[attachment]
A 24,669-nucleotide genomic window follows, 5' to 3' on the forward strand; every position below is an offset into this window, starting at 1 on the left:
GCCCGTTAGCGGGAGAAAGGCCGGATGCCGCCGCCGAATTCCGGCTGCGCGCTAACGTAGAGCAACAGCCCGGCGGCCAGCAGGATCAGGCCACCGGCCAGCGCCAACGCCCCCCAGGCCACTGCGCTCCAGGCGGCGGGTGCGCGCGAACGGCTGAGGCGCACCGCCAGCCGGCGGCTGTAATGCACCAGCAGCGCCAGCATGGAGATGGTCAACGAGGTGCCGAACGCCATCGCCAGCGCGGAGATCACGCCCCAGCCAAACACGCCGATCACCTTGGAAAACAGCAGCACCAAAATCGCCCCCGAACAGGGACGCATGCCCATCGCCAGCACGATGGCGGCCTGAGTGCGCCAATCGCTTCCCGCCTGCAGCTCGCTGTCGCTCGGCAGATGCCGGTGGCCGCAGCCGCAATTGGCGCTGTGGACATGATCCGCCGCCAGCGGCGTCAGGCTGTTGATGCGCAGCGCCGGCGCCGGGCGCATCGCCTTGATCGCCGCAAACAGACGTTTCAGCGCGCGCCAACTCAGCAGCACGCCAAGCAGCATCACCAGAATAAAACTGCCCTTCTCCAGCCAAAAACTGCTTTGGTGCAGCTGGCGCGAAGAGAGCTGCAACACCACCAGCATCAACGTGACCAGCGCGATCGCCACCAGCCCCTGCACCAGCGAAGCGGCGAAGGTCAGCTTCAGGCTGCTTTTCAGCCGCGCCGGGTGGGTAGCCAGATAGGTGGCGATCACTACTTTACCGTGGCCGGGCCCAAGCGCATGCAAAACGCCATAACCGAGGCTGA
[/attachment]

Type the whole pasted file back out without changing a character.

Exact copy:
A 24,669-nucleotide genomic window follows, 5' to 3' on the forward strand; every position below is an offset into this window, starting at 1 on the left:
GCCCGTTAGCGGGAGAAAGGCCGGATGCCGCCGCCGAATTCCGGCTGCGCGCTAACGTAGAGCAACAGCCCGGCGGCCAGCAGGATCAGGCCACCGGCCAGCGCCAACGCCCCCCAGGCCACTGCGCTCCAGGCGGCGGGTGCGCGCGAACGGCTGAGGCGCACCGCCAGCCGGCGGCTGTAATGCACCAGCAGCGCCAGCATGGAGATGGTCAACGAGGTGCCGAACGCCATCGCCAGCGCGGAGATCACGCCCCAGCCAAACACGCCGATCACCTTGGAAAACAGCAGCACCAAAATCGCCCCCGAACAGGGACGCATGCCCATCGCCAGCACGATGGCGGCCTGAGTGCGCCAATCGCTTCCCGCCTGCAGCTCGCTGTCGCTCGGCAGATGCCGGTGGCCGCAGCCGCAATTGGCGCTGTGGACATGATCCGCCGCCAGCGGCGTCAGGCTGTTGATGCGCAGCGCCGGCGCCGGGCGCATCGCCTTGATCGCCGCAAACAGACGTTTCAGCGCGCGCCAACTCAGCAGCACGCCAAGCAGCATCACCAGAATAAAACTGCCCTTCTCCAGCCAAAAACTGCTTTGGTGCAGCTGGCGCGAAGAGAGCTGCAACACCACCAGCATCAACGTGACCAGCGCGATCGCCACCAGCCCCTGCACCAGCGAAGCGGCGAAGGTCAGCTTCAGGCTGCTTTTCAGCCGCGCCGGGTGGGTAGCCAGATAGGTGGCGATCACTACTTTACCGTGGCCGGGCCCAAGCGCATGCAAAACGCCATAACCGAGGCTGA